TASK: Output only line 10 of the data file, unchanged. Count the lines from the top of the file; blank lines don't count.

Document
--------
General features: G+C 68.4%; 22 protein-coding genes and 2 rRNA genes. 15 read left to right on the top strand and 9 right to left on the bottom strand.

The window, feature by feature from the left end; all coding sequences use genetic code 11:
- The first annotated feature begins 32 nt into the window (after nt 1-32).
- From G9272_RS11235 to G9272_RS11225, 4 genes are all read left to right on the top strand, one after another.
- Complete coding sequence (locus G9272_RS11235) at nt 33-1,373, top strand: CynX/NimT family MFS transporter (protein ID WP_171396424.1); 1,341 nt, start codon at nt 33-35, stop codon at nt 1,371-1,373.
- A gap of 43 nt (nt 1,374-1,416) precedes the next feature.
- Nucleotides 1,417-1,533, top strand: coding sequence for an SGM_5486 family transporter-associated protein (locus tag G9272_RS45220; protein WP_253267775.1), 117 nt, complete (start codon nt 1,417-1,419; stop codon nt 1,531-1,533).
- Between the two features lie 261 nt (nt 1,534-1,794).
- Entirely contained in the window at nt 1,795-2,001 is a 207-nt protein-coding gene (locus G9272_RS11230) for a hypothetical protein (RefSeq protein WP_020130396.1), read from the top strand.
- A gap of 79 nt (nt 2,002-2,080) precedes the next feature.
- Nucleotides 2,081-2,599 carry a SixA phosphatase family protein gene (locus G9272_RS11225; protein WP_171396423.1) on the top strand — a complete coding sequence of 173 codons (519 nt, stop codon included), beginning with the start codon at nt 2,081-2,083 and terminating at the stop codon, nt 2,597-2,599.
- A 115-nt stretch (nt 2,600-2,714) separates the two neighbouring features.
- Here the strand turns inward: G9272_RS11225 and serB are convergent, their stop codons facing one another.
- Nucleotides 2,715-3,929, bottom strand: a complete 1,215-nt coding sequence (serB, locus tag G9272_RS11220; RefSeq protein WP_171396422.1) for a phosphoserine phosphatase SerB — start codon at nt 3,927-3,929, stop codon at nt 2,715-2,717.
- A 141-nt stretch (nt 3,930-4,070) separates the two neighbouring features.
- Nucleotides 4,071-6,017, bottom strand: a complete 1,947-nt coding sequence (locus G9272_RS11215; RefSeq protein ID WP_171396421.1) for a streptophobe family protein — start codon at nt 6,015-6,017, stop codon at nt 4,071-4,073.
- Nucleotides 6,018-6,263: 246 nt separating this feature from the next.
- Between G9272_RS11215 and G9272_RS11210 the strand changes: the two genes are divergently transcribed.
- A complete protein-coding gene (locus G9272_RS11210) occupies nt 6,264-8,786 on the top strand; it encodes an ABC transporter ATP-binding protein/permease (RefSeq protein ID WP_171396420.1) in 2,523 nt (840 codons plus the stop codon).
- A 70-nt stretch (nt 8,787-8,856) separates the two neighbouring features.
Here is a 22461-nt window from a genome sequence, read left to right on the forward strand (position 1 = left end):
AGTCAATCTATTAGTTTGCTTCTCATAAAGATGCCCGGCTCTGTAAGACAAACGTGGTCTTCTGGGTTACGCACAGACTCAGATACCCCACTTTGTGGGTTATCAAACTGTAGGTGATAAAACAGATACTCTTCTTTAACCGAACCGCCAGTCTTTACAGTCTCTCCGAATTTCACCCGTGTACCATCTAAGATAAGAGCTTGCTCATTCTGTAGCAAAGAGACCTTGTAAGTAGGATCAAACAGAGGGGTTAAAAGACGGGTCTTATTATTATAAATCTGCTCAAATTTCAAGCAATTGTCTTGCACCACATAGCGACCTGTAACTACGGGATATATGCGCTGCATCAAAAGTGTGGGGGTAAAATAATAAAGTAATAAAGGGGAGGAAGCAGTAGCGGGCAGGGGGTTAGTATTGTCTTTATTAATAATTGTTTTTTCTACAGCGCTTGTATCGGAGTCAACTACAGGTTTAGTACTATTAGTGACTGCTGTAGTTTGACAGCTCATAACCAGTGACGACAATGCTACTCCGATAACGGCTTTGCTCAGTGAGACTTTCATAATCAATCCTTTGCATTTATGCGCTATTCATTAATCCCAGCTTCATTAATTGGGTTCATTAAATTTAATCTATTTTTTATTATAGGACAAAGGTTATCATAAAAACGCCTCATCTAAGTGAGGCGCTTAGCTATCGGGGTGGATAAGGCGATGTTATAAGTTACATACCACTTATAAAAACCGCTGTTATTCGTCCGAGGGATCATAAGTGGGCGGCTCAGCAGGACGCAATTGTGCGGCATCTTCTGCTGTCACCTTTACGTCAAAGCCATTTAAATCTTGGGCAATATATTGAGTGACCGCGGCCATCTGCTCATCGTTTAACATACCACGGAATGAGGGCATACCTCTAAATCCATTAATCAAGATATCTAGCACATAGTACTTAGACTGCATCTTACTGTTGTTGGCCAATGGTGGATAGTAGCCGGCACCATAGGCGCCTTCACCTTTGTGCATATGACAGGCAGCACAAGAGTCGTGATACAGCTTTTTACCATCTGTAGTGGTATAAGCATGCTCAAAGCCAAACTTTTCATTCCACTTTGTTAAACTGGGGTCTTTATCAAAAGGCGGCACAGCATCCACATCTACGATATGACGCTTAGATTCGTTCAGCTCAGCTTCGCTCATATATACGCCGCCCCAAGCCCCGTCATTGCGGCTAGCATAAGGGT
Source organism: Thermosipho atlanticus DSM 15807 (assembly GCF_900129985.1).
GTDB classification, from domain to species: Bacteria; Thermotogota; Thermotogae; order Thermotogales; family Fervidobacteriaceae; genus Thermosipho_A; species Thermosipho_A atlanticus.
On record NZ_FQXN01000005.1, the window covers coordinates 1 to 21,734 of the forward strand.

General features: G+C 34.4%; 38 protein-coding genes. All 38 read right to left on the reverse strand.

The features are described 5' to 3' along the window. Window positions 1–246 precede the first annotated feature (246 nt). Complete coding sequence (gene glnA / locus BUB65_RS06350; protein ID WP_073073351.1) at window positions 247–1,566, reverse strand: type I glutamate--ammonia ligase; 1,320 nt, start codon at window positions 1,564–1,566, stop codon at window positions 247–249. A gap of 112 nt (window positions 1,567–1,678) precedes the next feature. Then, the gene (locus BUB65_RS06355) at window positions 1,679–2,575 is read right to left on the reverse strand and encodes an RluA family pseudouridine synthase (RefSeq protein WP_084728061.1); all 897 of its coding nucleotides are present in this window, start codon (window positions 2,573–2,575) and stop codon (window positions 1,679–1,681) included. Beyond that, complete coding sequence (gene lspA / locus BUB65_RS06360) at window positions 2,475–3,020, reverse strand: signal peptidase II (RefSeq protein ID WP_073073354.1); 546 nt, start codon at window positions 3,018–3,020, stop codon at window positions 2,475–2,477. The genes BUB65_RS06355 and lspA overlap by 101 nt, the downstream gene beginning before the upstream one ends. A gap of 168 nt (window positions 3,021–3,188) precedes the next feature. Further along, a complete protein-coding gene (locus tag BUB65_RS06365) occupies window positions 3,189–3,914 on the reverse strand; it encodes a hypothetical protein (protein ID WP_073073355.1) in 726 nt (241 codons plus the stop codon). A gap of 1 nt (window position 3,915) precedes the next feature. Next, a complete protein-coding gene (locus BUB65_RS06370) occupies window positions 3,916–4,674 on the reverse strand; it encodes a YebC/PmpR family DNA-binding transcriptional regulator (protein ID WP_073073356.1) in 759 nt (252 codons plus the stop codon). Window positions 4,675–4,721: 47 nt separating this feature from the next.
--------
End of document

- A gap of 79 nt (nt 2,002-2,080) precedes the next feature.